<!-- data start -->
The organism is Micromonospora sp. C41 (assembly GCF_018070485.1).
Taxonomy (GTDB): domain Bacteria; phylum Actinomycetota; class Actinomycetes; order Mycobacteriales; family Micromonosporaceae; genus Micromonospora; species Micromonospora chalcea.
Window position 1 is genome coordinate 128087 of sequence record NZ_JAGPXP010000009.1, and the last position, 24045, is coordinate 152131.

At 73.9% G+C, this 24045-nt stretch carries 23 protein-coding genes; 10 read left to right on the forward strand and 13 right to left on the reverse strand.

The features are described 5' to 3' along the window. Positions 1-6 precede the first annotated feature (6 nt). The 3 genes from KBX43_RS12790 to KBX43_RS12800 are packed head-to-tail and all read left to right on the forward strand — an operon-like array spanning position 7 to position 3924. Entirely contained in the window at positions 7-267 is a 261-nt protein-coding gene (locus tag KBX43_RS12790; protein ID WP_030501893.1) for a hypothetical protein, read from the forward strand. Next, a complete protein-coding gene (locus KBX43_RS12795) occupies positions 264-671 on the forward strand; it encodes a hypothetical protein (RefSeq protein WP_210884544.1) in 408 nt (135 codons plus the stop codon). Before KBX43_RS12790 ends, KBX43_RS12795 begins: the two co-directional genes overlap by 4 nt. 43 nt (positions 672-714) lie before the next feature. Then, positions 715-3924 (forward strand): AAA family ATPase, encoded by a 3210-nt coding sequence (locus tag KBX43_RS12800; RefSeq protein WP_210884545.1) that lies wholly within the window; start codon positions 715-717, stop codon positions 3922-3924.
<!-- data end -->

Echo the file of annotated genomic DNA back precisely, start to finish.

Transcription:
The organism is Micromonospora sp. C41 (assembly GCF_018070485.1).
Taxonomy (GTDB): domain Bacteria; phylum Actinomycetota; class Actinomycetes; order Mycobacteriales; family Micromonosporaceae; genus Micromonospora; species Micromonospora chalcea.
Window position 1 is genome coordinate 128087 of sequence record NZ_JAGPXP010000009.1, and the last position, 24045, is coordinate 152131.

At 73.9% G+C, this 24045-nt stretch carries 23 protein-coding genes; 10 read left to right on the forward strand and 13 right to left on the reverse strand.

The features are described 5' to 3' along the window. Positions 1-6 precede the first annotated feature (6 nt). The 3 genes from KBX43_RS12790 to KBX43_RS12800 are packed head-to-tail and all read left to right on the forward strand — an operon-like array spanning position 7 to position 3924. Entirely contained in the window at positions 7-267 is a 261-nt protein-coding gene (locus tag KBX43_RS12790; protein ID WP_030501893.1) for a hypothetical protein, read from the forward strand. Next, a complete protein-coding gene (locus KBX43_RS12795) occupies positions 264-671 on the forward strand; it encodes a hypothetical protein (RefSeq protein WP_210884544.1) in 408 nt (135 codons plus the stop codon). Before KBX43_RS12790 ends, KBX43_RS12795 begins: the two co-directional genes overlap by 4 nt. 43 nt (positions 672-714) lie before the next feature. Then, positions 715-3924 (forward strand): AAA family ATPase, encoded by a 3210-nt coding sequence (locus tag KBX43_RS12800; RefSeq protein WP_210884545.1) that lies wholly within the window; start codon positions 715-717, stop codon positions 3922-3924.